Volume 2006 No. 1

Spring, 2007


Editorial: Building Towson

At any forum where President Caret speaks, we hear about the ways in which Towson is growing. The unexpected budget boom is financing new buildings, long-needed infrastructure renovations and attention to delayed maintenance. Towson’s enrollment growth is getting healthy financing from the State. Salaries aren’t quite where they should be, but steps are apparently being taken in the right direction. To hear President Caret tell it, his vision of “clean, safe, pretty, happy” is coming to be.

Articles in this newsletter suggest that for faculty, however, the mood is perhaps not so happy. A year and a half ago, we were dealt a body-blow with the Board’s demand that we return to a 7.5-course workload. The plethora of information, misinformation and possibly disinformation that followed left a cloud of distrust and uncertainty from which we have not entirely emerged. We know that the President and the Provost have worked with us in order to negotiate ways in which the 7.5 mandate will have the least-possible adverse affect on faculty. They, as we, would like the workload issue to be behind us.

It is unfortunate that the workload change occurred simultaneously with President Caret’s assuming office. But it is up to him and his administration to foster the kind of transparency that can overcome the aura of distrust and confusion that has been created. Here is where there is much room for improvement. In the past two years, faculty have been repeatedly confronted by top-down decisions that have left us feeling more disaffected, less empowered, and less involved in the future of Towson University.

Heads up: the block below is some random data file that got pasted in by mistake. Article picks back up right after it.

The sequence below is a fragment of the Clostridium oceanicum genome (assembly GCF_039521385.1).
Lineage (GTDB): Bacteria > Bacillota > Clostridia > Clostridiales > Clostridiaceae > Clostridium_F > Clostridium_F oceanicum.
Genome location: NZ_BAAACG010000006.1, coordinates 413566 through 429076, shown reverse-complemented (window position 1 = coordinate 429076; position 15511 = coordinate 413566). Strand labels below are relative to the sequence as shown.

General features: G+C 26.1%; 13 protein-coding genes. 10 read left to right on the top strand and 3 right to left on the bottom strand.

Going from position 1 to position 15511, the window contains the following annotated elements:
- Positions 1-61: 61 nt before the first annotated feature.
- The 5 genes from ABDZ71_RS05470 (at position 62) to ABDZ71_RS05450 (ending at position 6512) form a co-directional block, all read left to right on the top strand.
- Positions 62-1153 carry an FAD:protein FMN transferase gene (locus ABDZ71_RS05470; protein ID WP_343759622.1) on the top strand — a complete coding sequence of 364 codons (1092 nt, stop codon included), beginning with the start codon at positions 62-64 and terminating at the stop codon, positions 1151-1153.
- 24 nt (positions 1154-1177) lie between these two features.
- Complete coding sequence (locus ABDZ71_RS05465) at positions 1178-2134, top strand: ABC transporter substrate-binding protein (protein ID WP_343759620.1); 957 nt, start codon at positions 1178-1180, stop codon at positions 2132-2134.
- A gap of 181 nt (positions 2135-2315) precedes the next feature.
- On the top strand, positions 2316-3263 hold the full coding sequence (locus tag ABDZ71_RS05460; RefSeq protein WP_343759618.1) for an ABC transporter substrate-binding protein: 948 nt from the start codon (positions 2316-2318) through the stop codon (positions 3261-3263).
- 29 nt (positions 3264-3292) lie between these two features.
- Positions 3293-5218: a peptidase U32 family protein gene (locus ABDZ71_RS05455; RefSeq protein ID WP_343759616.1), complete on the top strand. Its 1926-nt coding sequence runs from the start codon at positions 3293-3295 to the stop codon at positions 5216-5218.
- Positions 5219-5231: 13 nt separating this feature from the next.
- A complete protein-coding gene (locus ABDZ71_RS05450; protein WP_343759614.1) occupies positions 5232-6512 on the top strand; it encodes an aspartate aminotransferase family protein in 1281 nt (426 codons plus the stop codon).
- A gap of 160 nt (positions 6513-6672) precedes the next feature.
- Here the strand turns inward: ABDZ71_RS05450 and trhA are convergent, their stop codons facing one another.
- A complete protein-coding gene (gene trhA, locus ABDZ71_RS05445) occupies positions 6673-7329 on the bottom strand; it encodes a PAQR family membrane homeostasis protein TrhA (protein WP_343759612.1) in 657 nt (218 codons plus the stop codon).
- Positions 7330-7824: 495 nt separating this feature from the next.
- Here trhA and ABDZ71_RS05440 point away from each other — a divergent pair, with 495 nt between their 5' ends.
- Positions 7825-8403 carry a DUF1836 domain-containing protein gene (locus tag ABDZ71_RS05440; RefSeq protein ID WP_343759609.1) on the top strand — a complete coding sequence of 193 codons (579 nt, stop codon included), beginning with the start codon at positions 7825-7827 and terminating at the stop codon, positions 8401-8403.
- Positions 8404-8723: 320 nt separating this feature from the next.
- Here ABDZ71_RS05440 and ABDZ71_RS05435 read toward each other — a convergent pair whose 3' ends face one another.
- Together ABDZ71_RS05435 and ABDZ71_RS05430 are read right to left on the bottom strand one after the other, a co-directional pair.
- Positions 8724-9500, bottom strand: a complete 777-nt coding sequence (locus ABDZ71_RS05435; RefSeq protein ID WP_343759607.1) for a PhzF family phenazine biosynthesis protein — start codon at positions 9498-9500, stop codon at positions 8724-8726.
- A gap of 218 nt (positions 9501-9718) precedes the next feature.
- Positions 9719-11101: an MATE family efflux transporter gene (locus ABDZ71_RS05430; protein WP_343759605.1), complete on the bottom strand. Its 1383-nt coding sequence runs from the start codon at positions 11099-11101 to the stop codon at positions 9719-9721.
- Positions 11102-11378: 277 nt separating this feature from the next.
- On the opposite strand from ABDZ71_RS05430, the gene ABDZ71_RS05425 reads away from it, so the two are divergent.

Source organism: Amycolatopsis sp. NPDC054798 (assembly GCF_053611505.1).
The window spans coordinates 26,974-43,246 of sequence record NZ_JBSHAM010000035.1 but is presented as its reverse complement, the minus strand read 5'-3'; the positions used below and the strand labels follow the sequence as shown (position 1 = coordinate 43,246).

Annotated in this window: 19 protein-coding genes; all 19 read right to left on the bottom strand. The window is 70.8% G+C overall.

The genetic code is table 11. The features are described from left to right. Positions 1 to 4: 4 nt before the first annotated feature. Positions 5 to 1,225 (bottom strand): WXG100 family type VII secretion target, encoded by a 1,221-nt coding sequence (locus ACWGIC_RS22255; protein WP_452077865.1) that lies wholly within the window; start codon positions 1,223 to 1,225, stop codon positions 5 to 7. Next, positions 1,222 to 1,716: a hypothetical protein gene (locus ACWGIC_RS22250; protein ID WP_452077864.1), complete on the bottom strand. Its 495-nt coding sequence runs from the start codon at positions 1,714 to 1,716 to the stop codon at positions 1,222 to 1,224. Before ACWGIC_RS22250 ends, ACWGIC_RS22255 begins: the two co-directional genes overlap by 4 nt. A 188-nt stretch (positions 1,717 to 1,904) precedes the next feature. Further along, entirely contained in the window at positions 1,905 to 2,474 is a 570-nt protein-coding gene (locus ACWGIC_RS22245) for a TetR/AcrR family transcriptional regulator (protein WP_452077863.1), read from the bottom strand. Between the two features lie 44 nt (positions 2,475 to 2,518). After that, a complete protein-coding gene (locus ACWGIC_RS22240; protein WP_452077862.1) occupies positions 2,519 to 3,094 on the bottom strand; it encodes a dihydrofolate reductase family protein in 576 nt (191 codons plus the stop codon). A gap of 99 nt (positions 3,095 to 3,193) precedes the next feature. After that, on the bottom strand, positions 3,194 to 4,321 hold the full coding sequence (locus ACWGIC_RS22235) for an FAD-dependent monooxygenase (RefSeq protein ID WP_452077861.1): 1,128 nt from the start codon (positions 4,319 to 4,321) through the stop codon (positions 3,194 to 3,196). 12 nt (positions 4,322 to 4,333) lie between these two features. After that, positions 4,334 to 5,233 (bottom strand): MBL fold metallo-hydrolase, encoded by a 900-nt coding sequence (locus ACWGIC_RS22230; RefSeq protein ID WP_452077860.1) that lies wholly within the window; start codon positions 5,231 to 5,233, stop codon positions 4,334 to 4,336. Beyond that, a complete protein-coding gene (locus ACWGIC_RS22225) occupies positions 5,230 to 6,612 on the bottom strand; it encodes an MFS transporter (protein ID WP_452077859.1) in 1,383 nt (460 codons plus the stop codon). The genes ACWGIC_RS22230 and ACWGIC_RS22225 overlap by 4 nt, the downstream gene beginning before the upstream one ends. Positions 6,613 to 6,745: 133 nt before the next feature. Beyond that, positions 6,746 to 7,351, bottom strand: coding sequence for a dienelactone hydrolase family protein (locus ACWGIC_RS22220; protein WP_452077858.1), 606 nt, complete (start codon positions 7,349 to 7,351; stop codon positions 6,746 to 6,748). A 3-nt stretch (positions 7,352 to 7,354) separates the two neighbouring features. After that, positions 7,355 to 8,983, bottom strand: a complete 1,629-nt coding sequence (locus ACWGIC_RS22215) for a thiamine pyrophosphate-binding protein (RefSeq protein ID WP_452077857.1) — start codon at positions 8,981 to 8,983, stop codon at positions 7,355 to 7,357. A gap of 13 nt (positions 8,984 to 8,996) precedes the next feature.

The numbers do not lie. A Junior Faculty Caucus survey found a significant increase in faculty seeking jobs elsewhere since the workload mandate was imposed. Several departing faculty have written letters explicitly detailing how the changed working environment at Towson prompted their departure. Rather than ignore the problem of departures by claiming that those faculty wanted to leave or simply didn’t belong at Towson (as some administrators have suggested), President Caret must address this issue head-on and work with the faculty to resolve it.

A university is only as good as its faculty. Building Towson involves more than bricks and mortar. It requires morale. It requires investment by faculty who feel this university is worth their commitment, and who will, through research and program development, build up the integrity of Towson if they feel they can make a difference. Only with an environment that encourages such faculty growth and investment will the building of Towson achieve all its potential as an outstanding university.


© 2007 Towson University